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Monthly Archives: September 2011
Jesus or Jail?
Well, this is interesting. According to this CNN article, an Alabama town is giving people convicted of misdemeanors an option to “pay their debt to society” by attending church every Sunday for one year. It’s not exactly going to portend … Continue reading
Posted in Culture 2 Comments
“Honey, You’re Prettier Than All Those Other Women Who’ve Had My Children”
With more than 4,000 pages of the Great Books completed as of this morning, I suppose we have some justification for preening. No doubt all your friends and relations are showering you with praise if you’ve read everything posted here … Continue reading
Posted in Books, Liberal Arts Tagged Federalist Papers, Great Books, Homer, James Jeans, John Locke, Plutarch, Voltaire 3 Comments
Catching Up . . .
It’s going to be one more day before I can post observations on last week’s Great Books readings; I still have some of the Iliad before putting them together. But I wanted to go ahead and post this week’s readings … Continue reading
Posted in Books, Liberal Arts Leave a comment
9 Traffic Cops for 960 People?
I haven’t posted on the debt problems in Europe in a while, but the continent is still in a slow-motion train wreck. Yields on one-year Greek bonds are over 100% now, a clear signal that the country is going to … Continue reading
Posted in Current Events Tagged debt Leave a comment
Is Rationality a Feeling?
It’s Great Books Monday once again, and we are on pace to pass the 4,000-page mark this week. We’re also about to make John Locke’s acquaintance, as well as Voltaire’s. Here are the readings for the upcoming week: The Iliad … Continue reading
Posted in Books, Liberal Arts Tagged Alfred N. Whitehead, Federalist Papers, Great Books, Homer, Jean de la Bruyere, Jonathan Swift, William James 2 Comments
Rebecca, Who Slammed Doors for Fun and Perished Miserably
I haven’t had much time for blogging this week, but I was reminded of this poem by Hilaire Belloc this morning when it showed up in my son’s writing lesson. Many more like it can be found in the volume … Continue reading
Posted in Books Tagged funeral sermon, Hilaire Belloc, little lamb, marble bust, poetry, slamming doors 4 Comments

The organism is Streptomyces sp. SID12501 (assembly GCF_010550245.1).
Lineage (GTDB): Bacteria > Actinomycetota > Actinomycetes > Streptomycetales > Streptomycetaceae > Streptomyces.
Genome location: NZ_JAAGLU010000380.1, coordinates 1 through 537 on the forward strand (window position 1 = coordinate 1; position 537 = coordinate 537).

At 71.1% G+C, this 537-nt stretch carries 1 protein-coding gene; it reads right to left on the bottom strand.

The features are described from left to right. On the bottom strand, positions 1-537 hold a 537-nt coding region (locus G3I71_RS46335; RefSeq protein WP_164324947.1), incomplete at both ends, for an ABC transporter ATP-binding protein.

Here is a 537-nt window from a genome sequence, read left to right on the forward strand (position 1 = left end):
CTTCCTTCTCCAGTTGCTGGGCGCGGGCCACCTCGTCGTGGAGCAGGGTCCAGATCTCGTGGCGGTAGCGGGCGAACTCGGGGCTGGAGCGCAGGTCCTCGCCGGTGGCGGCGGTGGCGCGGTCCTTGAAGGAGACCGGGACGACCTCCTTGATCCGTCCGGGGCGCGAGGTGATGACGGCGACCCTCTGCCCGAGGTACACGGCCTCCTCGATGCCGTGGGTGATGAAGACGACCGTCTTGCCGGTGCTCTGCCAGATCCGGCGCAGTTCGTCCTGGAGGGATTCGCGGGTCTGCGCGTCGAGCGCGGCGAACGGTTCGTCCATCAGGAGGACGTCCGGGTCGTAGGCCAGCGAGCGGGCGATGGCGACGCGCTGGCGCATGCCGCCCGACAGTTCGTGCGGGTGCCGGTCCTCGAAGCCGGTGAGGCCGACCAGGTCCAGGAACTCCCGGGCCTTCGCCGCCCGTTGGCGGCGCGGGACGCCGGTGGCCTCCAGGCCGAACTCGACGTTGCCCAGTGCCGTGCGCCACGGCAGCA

Achilles, the Three-Fifths Clause, and a Piece of Chalk
It’s another Great Books Monday, and if you’re like me, you’re feeling a sense of accomplishment for finishing Plato’s Republic this past week. Hopefully you’ll get that feeling many more times as we make further progress in this project. Here … Continue reading
Posted in Books, Liberal Arts Tagged Federalist Papers, Great Books, Homer, John Dewey, Montaigne, Plato, Thomas Huxley 3 Comments
What Would Jesus Hack?
This past week’s issue of the Economist had an . . . unusual article on hacking and religion. It seems like some Christians are promoting hacking as akin to godliness. (N.B. The term “hacking” here is used in its traditional, … Continue reading
Posted in Culture 4 Comments
Impoverishment Is Prosperity, Says Politico
As night follows day, the promoters of the broken-window fallacy have emerged following another natural disaster to proclaim its economic benefits. This time it’s a columnist at Politico.com, who claims that Hurricane Irene will provide a boost to the economy … Continue reading
Posted in Current Events 9 Comments
Diomedes Against the Immortals
It’s Great Books Monday once again, and I hope you’re ready to wrap up two major works. We’ll have read one of them in its entirety and lengthy excerpts of the other. Here are the readings for the upcoming week: … Continue reading
Posted in Books, Liberal Arts Tagged Federalist Papers, Francis Bacon, Great Books, Henri Poincare, Homer, John Dewey, Plato 1 Comment